In 2002, Sisolak called for an investigation into the “exorbitant” consulting contracts at Nevada State College in Henderson, including a $60,000 contract with prominent political strategist Kent Oram, Woodbury’s longtime campaign manager.
It was typical of Sisolak, who has a reputation for asking tough questions. “I just expect a lot from government employees that we hire,” he says. “I expect them to perform.”
If elected to the commission, he said, his chief goal would be to attract and maintain businesses. “We need developers willing to come forward, and we need to facilitate the process for them, helping with permitting and the approval process. We need to create jobs and keep taxes low.”
Sisolak has another connection to the body he hopes to join.
In 2003, he won a $6.5 million court judgment against Clark County, arguing that airport-related building height restrictions had diminished the value of his property near McCarran International. The judgment ballooned to about $17 million including court costs, interest and legal fees after he beat the county’s appeal in 2006.
Scroggins’ attacks haven’t included the court award. He has focused instead on Sisolak’s former career as a telemarketer. Sisolak sold his telemarketing businesses in 2005; he’s now a business consultant.
One of Scroggins’ mailers is emblazoned with “Sued for Bilking Seniors” in bright red letters. In the smaller print beneath, it points out that it was Sisolak’s “crony and contributor” who was sued by the Missouri Attorney General. The same flier has the words “Fined Millions,” also in bright red. Again, however, it is “one Sisolak supporter” who was fined, not Sisolak.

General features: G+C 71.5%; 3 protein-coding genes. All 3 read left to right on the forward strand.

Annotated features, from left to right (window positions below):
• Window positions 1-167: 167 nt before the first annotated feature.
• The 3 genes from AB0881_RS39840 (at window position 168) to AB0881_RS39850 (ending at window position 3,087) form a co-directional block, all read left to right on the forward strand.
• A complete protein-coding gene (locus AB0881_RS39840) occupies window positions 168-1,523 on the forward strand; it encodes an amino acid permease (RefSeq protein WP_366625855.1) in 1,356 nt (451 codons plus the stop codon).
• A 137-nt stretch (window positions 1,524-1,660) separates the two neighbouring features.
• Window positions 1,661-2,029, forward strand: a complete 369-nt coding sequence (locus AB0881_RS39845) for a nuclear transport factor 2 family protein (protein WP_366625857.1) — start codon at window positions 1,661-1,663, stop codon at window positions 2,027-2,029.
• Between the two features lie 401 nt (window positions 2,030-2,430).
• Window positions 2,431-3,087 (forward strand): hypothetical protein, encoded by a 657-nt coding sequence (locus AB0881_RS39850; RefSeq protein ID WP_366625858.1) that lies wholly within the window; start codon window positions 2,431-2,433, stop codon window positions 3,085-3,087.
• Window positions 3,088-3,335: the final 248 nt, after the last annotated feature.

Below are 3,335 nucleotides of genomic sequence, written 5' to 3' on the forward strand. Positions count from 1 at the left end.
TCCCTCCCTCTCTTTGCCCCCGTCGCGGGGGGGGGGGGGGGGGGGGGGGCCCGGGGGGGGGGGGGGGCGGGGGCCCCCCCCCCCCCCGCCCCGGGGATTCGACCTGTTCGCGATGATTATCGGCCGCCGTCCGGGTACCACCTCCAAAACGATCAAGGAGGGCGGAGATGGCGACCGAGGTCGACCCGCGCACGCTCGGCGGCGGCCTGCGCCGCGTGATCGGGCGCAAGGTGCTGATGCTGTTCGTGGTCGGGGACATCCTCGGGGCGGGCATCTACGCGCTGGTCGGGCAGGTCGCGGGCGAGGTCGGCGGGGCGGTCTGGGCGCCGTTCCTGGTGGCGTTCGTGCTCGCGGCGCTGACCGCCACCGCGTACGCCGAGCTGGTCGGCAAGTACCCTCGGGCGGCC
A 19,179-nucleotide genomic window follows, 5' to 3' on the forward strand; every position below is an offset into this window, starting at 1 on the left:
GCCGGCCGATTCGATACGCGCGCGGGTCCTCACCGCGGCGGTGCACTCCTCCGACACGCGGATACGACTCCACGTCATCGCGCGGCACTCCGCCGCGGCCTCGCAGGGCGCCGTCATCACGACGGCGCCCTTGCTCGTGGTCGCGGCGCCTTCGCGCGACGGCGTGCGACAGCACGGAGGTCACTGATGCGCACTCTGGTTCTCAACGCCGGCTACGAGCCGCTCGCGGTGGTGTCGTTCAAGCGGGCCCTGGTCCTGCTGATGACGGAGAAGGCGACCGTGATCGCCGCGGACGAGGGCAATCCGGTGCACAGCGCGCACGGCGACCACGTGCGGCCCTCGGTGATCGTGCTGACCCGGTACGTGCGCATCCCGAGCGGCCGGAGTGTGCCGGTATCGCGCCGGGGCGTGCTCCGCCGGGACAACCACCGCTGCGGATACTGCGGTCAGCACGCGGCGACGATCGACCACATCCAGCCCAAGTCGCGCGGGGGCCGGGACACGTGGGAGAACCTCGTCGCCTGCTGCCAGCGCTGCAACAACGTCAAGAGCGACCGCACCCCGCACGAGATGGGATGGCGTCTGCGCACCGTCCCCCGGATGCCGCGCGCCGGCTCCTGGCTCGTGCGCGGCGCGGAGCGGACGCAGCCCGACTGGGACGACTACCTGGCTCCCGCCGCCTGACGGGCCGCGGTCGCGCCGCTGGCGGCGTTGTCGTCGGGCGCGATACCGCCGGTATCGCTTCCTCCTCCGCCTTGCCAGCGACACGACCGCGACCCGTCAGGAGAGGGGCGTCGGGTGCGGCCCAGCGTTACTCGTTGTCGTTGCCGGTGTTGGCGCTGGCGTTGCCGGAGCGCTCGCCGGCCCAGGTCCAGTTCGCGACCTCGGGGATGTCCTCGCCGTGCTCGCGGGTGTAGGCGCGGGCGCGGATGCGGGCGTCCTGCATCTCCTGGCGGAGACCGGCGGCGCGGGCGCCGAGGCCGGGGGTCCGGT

Another flier says Alaska slapped one of Sisolak’s companies with a cease and desist letter in 1995.
Scroggins’ campaign gave the Sun a list from Alaska’s Consumer Protection Department showing American Distributing Co. as the recipient of a letter. It does not, however, give an address for the company or show the actual letter.
And Sisolak said he never received such a letter, that many companies use that name and that he quit doing business in Alaska in the 1980s.
Cindy Drinkwater, Alaska assistant attorney general, said information on cease and desist letters is not public record, so she could not confirm or deny the allegation.
Sisolak complains that the negative campaigning and the response it requires “has made us totally stop talking about the issues, and people are getting disgusted with it.”
Sisolak’s campaign developed a Web site, www.shameonscroggins.com, that shows a bobble-headed Scroggins in front of various titles: Job Hopping, Tax Liens, Mr. Partisan, The Lobbyist, The Developers’ Best Friend, etc.
Scroggins has said the tax liens were against a business over which he had no fiduciary management responsibility.
One complaint against Scroggins — that while serving on the state Contractors Board, he took campaign contributions from contractors he regulated — did make it to the state Ethics Commission when Scroggins ran for secretary of state in 2005. The commission ruled that Scroggins had done nothing wrong.
As a commissioner, Scroggins said, he would try to work toward development that satisfies builders and neighbors.
“And you give deference to the commissioner who is representing a particular district,” he says. That’s how he will prevent his former role, as chairman of the Clark County Republican Party, from tainting his working relationship with a largely Democratic county commission, he adds.
“You try to be less partisan because you’re trying to do what’s right for neighbors,” he said.